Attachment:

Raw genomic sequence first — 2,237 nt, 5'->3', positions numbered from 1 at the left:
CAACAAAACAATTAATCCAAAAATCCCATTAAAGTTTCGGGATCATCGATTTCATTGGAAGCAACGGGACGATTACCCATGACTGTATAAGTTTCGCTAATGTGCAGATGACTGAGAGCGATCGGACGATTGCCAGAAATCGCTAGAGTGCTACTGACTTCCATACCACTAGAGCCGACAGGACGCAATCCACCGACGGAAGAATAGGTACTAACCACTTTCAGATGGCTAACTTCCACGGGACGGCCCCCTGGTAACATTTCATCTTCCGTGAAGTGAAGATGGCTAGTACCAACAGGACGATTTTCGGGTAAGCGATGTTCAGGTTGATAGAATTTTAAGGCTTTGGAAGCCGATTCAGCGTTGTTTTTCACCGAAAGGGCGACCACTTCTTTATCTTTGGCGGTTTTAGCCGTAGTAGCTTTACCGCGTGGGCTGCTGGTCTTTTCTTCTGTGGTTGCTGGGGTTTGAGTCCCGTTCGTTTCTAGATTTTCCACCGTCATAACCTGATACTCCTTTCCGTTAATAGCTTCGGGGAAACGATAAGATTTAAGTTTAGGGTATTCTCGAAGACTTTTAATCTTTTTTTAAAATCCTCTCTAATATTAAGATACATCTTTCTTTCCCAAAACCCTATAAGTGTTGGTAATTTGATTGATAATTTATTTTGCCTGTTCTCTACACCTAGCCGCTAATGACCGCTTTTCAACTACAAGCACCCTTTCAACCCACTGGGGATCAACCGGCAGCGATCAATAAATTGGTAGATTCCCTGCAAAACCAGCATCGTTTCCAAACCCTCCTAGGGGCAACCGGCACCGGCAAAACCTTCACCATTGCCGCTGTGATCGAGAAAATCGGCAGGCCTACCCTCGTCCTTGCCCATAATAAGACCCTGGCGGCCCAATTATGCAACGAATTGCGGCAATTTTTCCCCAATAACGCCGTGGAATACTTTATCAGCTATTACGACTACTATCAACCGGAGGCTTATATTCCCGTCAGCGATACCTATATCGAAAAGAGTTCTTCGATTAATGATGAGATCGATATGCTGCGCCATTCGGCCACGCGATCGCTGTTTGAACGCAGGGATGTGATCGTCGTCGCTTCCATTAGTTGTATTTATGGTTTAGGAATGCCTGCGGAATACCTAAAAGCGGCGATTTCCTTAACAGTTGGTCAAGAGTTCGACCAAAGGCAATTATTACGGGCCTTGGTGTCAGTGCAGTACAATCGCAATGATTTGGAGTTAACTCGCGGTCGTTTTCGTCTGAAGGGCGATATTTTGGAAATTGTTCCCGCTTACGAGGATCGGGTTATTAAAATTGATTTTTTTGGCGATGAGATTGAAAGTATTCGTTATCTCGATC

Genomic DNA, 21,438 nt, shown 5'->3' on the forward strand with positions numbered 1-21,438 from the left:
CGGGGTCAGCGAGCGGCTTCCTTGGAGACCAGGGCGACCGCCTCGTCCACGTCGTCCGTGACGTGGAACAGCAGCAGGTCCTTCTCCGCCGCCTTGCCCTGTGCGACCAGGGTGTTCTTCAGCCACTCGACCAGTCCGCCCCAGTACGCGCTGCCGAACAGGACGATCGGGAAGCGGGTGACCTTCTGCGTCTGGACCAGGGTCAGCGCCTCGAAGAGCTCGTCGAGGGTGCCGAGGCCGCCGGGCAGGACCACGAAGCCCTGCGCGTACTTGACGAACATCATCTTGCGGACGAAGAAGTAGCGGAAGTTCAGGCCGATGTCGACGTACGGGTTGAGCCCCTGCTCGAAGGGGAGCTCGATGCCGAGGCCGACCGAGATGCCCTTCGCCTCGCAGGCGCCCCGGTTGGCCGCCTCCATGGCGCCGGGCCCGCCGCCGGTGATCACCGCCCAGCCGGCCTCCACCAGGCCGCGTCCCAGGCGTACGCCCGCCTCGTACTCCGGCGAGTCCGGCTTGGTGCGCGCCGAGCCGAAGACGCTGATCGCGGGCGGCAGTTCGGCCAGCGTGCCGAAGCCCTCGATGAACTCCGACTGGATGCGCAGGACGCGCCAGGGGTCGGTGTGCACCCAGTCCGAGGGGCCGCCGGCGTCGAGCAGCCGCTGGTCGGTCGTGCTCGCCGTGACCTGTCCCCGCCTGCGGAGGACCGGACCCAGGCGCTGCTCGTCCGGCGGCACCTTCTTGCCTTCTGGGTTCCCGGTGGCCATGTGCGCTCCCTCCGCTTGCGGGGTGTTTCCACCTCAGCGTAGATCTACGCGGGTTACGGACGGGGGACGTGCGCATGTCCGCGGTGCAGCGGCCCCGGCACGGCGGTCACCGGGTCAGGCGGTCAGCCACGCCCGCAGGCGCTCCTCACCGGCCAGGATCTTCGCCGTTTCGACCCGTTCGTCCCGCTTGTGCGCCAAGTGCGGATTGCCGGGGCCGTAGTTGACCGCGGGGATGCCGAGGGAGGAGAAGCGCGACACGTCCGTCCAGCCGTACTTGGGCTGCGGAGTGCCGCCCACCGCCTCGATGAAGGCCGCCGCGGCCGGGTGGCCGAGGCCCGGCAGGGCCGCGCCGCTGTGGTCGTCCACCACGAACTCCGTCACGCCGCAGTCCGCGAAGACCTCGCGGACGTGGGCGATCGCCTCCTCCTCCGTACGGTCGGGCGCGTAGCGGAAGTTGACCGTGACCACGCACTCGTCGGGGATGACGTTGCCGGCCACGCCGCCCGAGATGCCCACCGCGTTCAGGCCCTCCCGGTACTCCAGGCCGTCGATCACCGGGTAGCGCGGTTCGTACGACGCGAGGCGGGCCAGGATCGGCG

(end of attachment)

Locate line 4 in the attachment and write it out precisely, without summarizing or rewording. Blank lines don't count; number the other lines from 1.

CGGGGTCAGCGAGCGGCTTCCTTGGAGACCAGGGCGACCGCCTCGTCCACGTCGTCCGTGACGTGGAACAGCAGCAGGTCCTTCTCCGCCGCCTTGCCCTGTGCGACCAGGGTGTTCTTCAGCCACTCGACCAGTCCGCCCCAGTACGCGCTGCCGAACAGGACGATCGGGAAGCGGGTGACCTTCTGCGTCTGGACCAGGGTCAGCGCCTCGAAGAGCTCGTCGAGGGTGCCGAGGCCGCCGGGCAGGACCACGAAGCCCTGCGCGTACTTGACGAACATCATCTTGCGGACGAAGAAGTAGCGGAAGTTCAGGCCGATGTCGACGTACGGGTTGAGCCCCTGCTCGAAGGGGAGCTCGATGCCGAGGCCGACCGAGATGCCCTTCGCCTCGCAGGCGCCCCGGTTGGCCGCCTCCATGGCGCCGGGCCCGCCGCCGGTGATCACCGCCCAGCCGGCCTCCACCAGGCCGCGTCCCAGGCGTACGCCCGCCTCGTACTCCGGCGAGTCCGGCTTGGTGCGCGCCGAGCCGAAGACGCTGATCGCGGGCGGCAGTTCGGCCAGCGTGCCGAAGCCCTCGATGAACTCCGACTGGATGCGCAGGACGCGCCAGGGGTCGGTGTGCACCCAGTCCGAGGGGCCGCCGGCGTCGAGCAGCCGCTGGTCGGTCGTGCTCGCCGTGACCTGTCCCCGCCTGCGGAGGACCGGACCCAGGCGCTGCTCGTCCGGCGGCACCTTCTTGCCTTCTGGGTTCCCGGTGGCCATGTGCGCTCCCTCCGCTTGCGGGGTGTTTCCACCTCAGCGTAGATCTACGCGGGTTACGGACGGGGGACGTGCGCATGTCCGCGGTGCAGCGGCCCCGGCACGGCGGTCACCGGGTCAGGCGGTCAGCCACGCCCGCAGGCGCTCCTCACCGGCCAGGATCTTCGCCGTTTCGACCCGTTCGTCCCGCTTGTGCGCCAAGTGCGGATTGCCGGGGCCGTAGTTGACCGCGGGGATGCCGAGGGAGGAGAAGCGCGACACGTCCGTCCAGCCGTACTTGGGCTGCGGAGTGCCGCCCACCGCCTCGATGAAGGCCGCCGCGGCCGGGTGGCCGAGGCCCGGCAGGGCCGCGCCGCTGTGGTCGTCCACCACGAACTCCGTCACGCCGCAGTCCGCGAAGACCTCGCGGACGTGGGCGATCGCCTCCTCCTCCGTACGGTCGGGCGCGTAGCGGAAGTTGACCGTGACCACGCACTCGTCGGGGATGACGTTGCCGGCCACGCCGCCCGAGATGCCCACCGCGTTCAGGCCCTCCCGGTACTCCAGGCCGTCGATCACCGGGTAGCGCGGTTCGTACGACGCGAGGCGGGCCAGGATCGGCG